Sabatos Crystal Ball


Ideas to Revitalize America's Governing Document

Larry J. Sabato, Director, U.Va. Center for Politics September 27th, 2007


Like almost all Americans, I grew up believing in the Constitution–every bit of it. But having chosen American politics as my primary passion in life, over decades of daily thinking about the issues that confronted the nation, I gradually began to see that parts of the system were no longer working very well, that the day-to-day, incremental political process was inadequate to fix the root causes of the system’s dysfunction. In this, I was encouraged by the bright young people in my classrooms, who asked good questions, pointed out wrongs that needed righting, and were unwilling to accept “that’s how we’ve always done it” as the final, correct answer.

The Constitution’s brilliance and originality have inspired millions around the globe to seek a better society where they live. Much of the Constitution’s superstructure needs no fundamental fix, including the separation of powers into three branches, the system of checks and balances (with a few exceptions), and the Bill of Rights. The fault is not with these basics, and it’s important to stress one fundamental truth from the outset: the framers of the Constitution did not fail us. Our forefathers designed the best possible system that could be achieved at that moment in time.

Bit by bit, in response to superb student critiques as well as my own–and the public’s–growing doubts, I began to construct an alternate universe for parts of the American system. The ideas comprising this universe are at the heart of this new book, A More Perfect Constitution: 23 Proposals to Revitalize our Constitution and Make America a Fairer Country.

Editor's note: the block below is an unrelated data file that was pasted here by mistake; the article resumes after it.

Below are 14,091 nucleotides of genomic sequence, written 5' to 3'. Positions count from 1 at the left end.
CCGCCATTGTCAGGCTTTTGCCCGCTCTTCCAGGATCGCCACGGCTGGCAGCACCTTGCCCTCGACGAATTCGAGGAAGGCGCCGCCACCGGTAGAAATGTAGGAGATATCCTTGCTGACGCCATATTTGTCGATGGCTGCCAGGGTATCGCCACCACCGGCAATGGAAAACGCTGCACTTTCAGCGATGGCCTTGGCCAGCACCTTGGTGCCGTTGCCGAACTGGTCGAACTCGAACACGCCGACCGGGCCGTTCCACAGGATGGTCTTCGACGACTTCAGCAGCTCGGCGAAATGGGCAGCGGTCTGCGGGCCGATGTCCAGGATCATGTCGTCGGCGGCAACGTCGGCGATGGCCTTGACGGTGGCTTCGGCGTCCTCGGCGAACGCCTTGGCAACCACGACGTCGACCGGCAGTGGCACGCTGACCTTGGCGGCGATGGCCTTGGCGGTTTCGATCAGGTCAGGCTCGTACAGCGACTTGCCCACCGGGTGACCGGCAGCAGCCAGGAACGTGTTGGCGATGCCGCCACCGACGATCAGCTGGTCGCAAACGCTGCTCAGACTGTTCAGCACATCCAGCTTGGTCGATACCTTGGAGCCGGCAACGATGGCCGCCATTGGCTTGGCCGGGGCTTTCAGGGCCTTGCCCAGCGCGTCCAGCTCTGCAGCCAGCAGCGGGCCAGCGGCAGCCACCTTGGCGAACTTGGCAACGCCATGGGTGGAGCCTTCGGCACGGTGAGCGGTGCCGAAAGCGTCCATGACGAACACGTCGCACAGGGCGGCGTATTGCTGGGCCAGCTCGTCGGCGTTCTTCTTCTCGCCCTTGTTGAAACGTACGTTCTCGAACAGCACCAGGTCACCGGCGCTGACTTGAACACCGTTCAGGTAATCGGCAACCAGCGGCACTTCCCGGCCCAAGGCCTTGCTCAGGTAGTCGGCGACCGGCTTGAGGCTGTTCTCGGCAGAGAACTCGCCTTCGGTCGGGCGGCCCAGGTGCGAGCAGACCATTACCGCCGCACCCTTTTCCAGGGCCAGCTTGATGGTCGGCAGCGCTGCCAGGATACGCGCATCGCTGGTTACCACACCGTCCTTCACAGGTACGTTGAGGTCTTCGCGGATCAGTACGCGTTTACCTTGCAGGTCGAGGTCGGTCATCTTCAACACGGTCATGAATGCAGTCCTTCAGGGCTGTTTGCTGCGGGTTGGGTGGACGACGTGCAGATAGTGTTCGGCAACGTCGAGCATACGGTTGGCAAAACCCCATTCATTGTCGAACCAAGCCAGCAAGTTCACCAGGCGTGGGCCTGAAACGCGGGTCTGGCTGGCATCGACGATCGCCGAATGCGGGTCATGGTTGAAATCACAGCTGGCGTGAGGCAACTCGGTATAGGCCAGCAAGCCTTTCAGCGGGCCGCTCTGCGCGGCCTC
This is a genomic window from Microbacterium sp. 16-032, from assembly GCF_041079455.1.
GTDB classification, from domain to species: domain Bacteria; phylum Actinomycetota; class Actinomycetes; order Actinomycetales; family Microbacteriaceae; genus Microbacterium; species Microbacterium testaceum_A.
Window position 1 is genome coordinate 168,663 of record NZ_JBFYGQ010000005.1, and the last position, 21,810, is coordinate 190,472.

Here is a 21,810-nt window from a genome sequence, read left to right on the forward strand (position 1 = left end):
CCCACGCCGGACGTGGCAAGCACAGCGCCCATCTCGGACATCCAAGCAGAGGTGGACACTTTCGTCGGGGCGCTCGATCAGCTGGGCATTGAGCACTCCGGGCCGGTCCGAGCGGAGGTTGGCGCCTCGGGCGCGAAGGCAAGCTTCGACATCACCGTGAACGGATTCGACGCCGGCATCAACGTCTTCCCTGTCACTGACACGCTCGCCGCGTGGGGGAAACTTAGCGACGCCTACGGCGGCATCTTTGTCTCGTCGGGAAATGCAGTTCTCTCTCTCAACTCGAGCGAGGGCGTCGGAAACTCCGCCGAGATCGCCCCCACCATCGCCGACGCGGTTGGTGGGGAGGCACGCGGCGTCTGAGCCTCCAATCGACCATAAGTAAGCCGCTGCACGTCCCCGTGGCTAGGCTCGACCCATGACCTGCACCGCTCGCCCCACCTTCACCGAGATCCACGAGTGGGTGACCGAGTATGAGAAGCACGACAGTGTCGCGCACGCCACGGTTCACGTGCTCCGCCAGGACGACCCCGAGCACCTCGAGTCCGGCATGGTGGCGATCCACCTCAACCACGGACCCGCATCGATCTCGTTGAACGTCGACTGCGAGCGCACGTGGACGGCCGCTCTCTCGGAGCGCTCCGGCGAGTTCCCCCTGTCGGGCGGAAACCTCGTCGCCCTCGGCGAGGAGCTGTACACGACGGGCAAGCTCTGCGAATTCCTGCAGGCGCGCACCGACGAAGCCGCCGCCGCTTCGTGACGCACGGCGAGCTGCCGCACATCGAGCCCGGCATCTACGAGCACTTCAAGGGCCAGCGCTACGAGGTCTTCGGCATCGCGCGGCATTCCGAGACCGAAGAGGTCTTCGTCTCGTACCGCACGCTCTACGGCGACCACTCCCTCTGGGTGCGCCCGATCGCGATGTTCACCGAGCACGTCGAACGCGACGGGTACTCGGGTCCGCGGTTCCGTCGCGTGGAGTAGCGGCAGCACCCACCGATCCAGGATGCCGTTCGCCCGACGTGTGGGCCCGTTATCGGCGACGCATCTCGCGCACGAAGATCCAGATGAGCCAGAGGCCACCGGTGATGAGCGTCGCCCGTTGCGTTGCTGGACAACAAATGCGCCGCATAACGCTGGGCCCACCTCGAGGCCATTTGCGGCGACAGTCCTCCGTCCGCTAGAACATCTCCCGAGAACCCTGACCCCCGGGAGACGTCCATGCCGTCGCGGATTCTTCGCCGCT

By no means are my proposed reforms a repudiation of the founders’ principles. I believe that Washington, Madison and Jefferson would be the first to insist that the words in the Constitution are not the final word, and they would encourage us to start thinking about constructive changes in the constitutional framework. At the very least, we’ll be better off for having thought carefully about the Constitution. More people may even read it! Chief Justice John Roberts recently commented, “Nobody reads [the Constitution]. We talk about it a lot. We have cases about it. But to actually sit down and read it doesn’t happen that often–and that is a very rewarding exercise.”

The following is an adaptation of the first chapter from A More Perfect Constitution, that I prepared especially for the Crystal Ball and provide exclusively to you, our dear readers. For more information on the book, the ideas, an opportunity to offer comments and even a forum for suggesting your 24th idea for change, visit

Creating a More Capital Congress

It’s not hard to discern how most Americans look at Congress. Whether in public opinion polls or person-in-the-street interviews, citizens regard the national legislators the way they would disliked relatives: They know they have to live with them, but they hope to have as little contact as possible. Can Congress blame us for feeling this way? Year after year, the Congress seems hopelessly deadlocked on issues of immediate concern to the country.